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May 11, 2012

Interest rates are falling. What about house prices?

You’d have to be living under a rock not to know the Reserve Bank of Australia (RBA) cut the official cash rate by 0.5 per cent last week. Most economists think there is likely to be another one or two cuts later in the year. So what does this mean for property values and investors?


Earlier this year, the RBA left interest rates on hold because they were expecting the mining boom to stimulate our economy. They were worried this may lead to inflation and thought they’d have to balance this stimulus out with higher rates.

However we’re in the middle of the mining boom, billions of dollars are flowing in, mining companies are making huge profits, a small group of skilled labourers are making massive wages, but in general the benefits haven’t trickled down into the economy.

If you think about it, we’ve got a boom and doom economy – while the resources sector is booming, many other sectors of our economy are languishing.

What will lower rates mean for our property markets?

The banks are not going to pass on full rate cuts, but to put things into perspective, each 0.5 per cent drop in interest rates slices about $120 off the monthly cost of an average mortgage. This means more money in our pockets for those on variable interest rates.

Ultimately lower interest rates will be positive for our property markets because it will boost confidence, however it may take some time.

In the past, once rates started falling – and especially if there was a succession of interest rate cuts – property markets would pick up. Established home sales would improve, new housing starts picked up and property values started to increase. But over the last few years the connection between cheaper money and improving real estate markets has been broken.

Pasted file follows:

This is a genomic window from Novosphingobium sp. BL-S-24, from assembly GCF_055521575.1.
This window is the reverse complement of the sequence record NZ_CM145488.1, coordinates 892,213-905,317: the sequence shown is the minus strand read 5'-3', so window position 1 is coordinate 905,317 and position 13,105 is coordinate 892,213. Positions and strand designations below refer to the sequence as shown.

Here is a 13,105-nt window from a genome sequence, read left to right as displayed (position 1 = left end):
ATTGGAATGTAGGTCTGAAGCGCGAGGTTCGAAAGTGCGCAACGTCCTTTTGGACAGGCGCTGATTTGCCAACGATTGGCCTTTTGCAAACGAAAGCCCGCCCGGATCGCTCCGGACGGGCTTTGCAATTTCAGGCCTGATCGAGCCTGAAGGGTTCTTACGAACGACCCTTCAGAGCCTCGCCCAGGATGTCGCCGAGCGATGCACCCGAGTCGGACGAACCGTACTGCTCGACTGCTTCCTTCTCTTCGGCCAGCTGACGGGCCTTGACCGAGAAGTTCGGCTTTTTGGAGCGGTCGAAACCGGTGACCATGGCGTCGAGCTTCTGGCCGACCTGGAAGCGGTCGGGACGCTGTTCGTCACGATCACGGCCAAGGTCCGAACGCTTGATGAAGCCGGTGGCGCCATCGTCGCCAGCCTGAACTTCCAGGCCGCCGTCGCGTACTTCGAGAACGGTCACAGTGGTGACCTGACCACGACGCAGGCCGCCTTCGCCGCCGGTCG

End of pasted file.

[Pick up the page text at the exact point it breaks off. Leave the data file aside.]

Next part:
Why aren’t lower interest rates boosting the market?

While the property fundamentals are improving, confidence is holding back homeowners and property investors. This seems to be slowly improving and falling interest rates will only help.

What’s dampening investor confidence?

It’s a combination of three things:

• Overseas economic issues

• Local political issues

• The mixed messages we’re receiving about our local property market.

Just open up the papers and you’ll see how much confusion there is about what’s happening to the property market. Some say it’s on the rebound, others say there’s worse to come and yet others say the markets are just flat.

More importantly it’s the global economic issues that are affecting the way the average Australian is thinking about property.

Remember we tend to think like investors, but ordinary Australians – mums and dads who are buying and selling their homes – drive our property markets. They’re worrying about:

• What if another financial meltdown occurred overseas? How would that affect me?

• What if the China juggernaut stalls? What will that do to our resources boom and my job?

Right now, our property fundamentals are good: our economy is stable, unemployment is pretty much under control and interest rates are coming down.

In the past low interest rates, strong employment and a solid local economy would have been fundamental drivers that buoyed our property markets, but today the instant news cycle of what’s happening overseas is making outside economic matters far more relevant.

What does the property market need to move forward?

I think we’ll need more than one or two interest rate cuts. We really need some positive news out of the United States and Europe and for the news to remain positive for a while.

Are our markets still falling?